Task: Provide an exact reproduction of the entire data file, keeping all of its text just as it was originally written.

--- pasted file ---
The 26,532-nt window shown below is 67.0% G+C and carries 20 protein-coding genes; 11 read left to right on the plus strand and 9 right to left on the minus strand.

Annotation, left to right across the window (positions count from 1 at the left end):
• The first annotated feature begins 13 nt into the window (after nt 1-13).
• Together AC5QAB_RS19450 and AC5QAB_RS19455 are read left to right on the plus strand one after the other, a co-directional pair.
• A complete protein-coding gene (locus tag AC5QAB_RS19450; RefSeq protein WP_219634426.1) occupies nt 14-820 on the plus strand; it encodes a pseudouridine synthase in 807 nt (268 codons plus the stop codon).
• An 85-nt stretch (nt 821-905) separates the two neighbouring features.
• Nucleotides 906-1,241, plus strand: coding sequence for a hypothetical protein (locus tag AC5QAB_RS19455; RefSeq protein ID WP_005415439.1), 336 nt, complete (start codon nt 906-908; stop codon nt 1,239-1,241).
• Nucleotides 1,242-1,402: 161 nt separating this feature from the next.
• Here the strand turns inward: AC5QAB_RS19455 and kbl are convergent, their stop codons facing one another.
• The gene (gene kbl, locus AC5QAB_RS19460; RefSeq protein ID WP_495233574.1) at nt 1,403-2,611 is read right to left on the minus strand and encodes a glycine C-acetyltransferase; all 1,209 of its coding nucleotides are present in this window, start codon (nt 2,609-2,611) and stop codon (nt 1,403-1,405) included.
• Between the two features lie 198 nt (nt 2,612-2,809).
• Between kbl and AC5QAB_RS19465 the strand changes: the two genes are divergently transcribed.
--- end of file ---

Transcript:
The 26,532-nt window shown below is 67.0% G+C and carries 20 protein-coding genes; 11 read left to right on the plus strand and 9 right to left on the minus strand.

Annotation, left to right across the window (positions count from 1 at the left end):
• The first annotated feature begins 13 nt into the window (after nt 1-13).
• Together AC5QAB_RS19450 and AC5QAB_RS19455 are read left to right on the plus strand one after the other, a co-directional pair.
• A complete protein-coding gene (locus tag AC5QAB_RS19450; RefSeq protein WP_219634426.1) occupies nt 14-820 on the plus strand; it encodes a pseudouridine synthase in 807 nt (268 codons plus the stop codon).
• An 85-nt stretch (nt 821-905) separates the two neighbouring features.
• Nucleotides 906-1,241, plus strand: coding sequence for a hypothetical protein (locus tag AC5QAB_RS19455; RefSeq protein ID WP_005415439.1), 336 nt, complete (start codon nt 906-908; stop codon nt 1,239-1,241).
• Nucleotides 1,242-1,402: 161 nt separating this feature from the next.
• Here the strand turns inward: AC5QAB_RS19455 and kbl are convergent, their stop codons facing one another.
• The gene (gene kbl, locus AC5QAB_RS19460; RefSeq protein ID WP_495233574.1) at nt 1,403-2,611 is read right to left on the minus strand and encodes a glycine C-acetyltransferase; all 1,209 of its coding nucleotides are present in this window, start codon (nt 2,609-2,611) and stop codon (nt 1,403-1,405) included.
• Between the two features lie 198 nt (nt 2,612-2,809).
• Between kbl and AC5QAB_RS19465 the strand changes: the two genes are divergently transcribed.